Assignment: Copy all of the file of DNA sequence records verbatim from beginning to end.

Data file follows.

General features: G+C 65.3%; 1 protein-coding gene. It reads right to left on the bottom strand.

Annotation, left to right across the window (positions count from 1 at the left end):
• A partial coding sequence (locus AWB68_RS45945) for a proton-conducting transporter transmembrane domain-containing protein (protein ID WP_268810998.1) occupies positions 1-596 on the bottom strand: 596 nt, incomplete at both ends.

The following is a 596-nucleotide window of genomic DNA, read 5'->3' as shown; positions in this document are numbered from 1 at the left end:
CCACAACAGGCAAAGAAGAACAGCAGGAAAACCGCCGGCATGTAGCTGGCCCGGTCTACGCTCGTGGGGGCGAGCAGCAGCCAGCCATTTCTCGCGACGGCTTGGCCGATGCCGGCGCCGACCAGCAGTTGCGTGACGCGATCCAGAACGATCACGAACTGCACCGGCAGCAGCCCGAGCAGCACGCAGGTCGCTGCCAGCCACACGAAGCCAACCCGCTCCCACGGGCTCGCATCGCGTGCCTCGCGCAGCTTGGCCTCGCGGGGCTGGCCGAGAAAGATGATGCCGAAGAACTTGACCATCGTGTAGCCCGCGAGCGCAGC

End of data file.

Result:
General features: G+C 65.3%; 1 protein-coding gene. It reads right to left on the bottom strand.

Annotation, left to right across the window (positions count from 1 at the left end):
• A partial coding sequence (locus AWB68_RS45945) for a proton-conducting transporter transmembrane domain-containing protein (protein ID WP_268810998.1) occupies positions 1-596 on the bottom strand: 596 nt, incomplete at both ends.

The following is a 596-nucleotide window of genomic DNA, read 5'->3' as shown; positions in this document are numbered from 1 at the left end:
CCACAACAGGCAAAGAAGAACAGCAGGAAAACCGCCGGCATGTAGCTGGCCCGGTCTACGCTCGTGGGGGCGAGCAGCAGCCAGCCATTTCTCGCGACGGCTTGGCCGATGCCGGCGCCGACCAGCAGTTGCGTGACGCGATCCAGAACGATCACGAACTGCACCGGCAGCAGCCCGAGCAGCACGCAGGTCGCTGCCAGCCACACGAAGCCAACCCGCTCCCACGGGCTCGCATCGCGTGCCTCGCGCAGCTTGGCCTCGCGGGGCTGGCCGAGAAAGATGATGCCGAAGAACTTGACCATCGTGTAGCCCGCGAGCGCAGC